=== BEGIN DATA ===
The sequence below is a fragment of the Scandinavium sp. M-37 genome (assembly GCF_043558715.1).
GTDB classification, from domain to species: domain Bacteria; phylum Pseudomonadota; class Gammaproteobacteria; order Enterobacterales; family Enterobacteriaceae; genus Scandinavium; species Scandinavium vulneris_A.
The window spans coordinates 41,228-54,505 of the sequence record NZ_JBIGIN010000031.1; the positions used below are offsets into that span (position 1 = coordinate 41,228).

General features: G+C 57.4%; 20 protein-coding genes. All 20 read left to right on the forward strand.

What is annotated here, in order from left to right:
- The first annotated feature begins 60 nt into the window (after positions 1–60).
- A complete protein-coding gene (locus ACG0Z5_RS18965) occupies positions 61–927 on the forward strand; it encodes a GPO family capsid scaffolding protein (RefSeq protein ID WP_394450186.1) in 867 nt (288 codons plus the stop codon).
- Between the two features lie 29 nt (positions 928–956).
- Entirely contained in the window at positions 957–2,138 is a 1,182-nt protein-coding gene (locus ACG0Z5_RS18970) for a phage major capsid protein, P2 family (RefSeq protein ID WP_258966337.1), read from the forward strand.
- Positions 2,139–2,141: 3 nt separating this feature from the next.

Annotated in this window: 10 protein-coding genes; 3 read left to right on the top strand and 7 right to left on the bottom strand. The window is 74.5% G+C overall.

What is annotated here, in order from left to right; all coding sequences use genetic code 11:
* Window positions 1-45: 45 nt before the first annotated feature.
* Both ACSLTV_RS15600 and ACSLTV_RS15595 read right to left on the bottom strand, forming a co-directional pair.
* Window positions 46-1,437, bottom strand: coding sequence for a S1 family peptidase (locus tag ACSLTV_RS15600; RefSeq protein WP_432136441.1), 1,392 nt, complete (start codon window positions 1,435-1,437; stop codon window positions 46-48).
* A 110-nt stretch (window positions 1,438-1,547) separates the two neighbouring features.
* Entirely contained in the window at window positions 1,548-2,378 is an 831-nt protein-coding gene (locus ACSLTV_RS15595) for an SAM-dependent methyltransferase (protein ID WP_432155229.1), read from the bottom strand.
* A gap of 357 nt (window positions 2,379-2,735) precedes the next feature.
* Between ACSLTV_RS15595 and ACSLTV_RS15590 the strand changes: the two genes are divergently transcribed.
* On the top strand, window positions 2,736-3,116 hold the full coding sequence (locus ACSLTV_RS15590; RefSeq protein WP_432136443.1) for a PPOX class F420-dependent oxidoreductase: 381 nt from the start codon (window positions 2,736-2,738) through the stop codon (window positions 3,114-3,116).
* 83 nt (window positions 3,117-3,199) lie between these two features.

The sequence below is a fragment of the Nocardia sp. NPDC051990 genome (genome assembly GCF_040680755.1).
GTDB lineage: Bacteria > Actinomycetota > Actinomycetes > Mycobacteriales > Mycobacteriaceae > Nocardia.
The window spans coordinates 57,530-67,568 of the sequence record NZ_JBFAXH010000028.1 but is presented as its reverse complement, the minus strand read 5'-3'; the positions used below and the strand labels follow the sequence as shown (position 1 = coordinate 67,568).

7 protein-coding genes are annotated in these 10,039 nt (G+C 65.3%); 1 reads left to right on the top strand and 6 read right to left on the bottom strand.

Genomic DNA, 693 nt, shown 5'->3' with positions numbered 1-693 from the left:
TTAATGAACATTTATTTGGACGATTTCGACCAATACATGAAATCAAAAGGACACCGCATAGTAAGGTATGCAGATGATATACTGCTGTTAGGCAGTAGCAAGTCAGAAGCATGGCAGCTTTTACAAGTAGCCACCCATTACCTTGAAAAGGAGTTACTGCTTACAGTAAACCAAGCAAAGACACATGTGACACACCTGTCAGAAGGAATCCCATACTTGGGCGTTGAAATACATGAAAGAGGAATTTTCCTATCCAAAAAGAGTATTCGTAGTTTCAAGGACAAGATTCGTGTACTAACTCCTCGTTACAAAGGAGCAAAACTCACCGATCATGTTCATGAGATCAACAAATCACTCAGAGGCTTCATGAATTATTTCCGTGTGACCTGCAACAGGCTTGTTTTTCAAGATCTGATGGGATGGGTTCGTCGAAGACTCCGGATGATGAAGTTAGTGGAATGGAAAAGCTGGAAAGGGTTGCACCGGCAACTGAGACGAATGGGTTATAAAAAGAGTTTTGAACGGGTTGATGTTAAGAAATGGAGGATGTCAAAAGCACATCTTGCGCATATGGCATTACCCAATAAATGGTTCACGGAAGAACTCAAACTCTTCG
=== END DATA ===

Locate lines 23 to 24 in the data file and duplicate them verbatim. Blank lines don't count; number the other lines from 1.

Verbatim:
GTDB lineage: Bacteria > Actinomycetota > Actinomycetes > Mycobacteriales > Mycobacteriaceae > Nocardia.
The window spans coordinates 57,530-67,568 of the sequence record NZ_JBFAXH010000028.1 but is presented as its reverse complement, the minus strand read 5'-3'; the positions used below and the strand labels follow the sequence as shown (position 1 = coordinate 67,568).